Meltdown and Spectre, two major CPU hardware flaws, have taken the Internet by storm lately. As we reported when the flaws were first disclosed, Meltdown and Spectre could allow hackers to gain access to sensitive personal information throughout your system - business documents, passwords stored in password managers and more.

If that wasn't bad enough, the patches designed to address these issues were also having a negative impact on system performance. Though this is a trade-off many seem willing to make for the sake of increased security, it was still understandably concerning to many users.

To get to the bottom of the issue, we ran our own benchmarks to test gaming performance and storage device speeds. While our findings are inconclusive without further confirmation from other outlets, the patches don't seem to have had any major discernible impact on our test system's gaming performance (SSD performance is another story).

That said, Intel doesn't seem interested in leaving the benchmarking up to third-parties. Today, the company published a blog sharing their own findings which seem to suggest that no one system should see more than a 10 percent overall impact on performance.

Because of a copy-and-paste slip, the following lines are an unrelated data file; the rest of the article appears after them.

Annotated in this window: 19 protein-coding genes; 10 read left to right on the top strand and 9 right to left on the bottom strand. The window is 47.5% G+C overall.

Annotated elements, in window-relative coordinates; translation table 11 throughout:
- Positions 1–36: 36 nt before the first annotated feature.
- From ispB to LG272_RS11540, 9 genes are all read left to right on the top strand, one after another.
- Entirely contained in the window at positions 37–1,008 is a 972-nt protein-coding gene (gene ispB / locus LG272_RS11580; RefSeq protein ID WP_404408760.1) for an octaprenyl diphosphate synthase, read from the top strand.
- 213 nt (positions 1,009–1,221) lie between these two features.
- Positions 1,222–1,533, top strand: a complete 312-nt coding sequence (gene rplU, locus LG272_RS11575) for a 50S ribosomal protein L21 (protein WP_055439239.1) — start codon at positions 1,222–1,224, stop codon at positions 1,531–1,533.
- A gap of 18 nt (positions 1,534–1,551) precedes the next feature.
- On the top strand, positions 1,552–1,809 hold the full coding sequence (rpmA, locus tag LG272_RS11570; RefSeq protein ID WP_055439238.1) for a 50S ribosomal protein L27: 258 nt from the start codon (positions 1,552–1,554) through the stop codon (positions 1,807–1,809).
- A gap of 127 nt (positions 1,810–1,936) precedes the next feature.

Customers who use heavier applications on a regular basis will see their performance impacted to a greater degree than those who stick to lighter applications and general browsing, Intel says.

"Across a variety of workloads, including office productivity and media creation as represented in the SYSMark2014SE benchmark, the expected impact is less than 6 percent. In certain cases, some users may see a more noticeable impact. For instance, users who use web applications that involve complex JavaScript operations may see a somewhat higher impact (up to 10 percent based on our initial measurements). Workloads that are graphics-intensive like gaming or compute-intensive like financial analysis see minimal impact."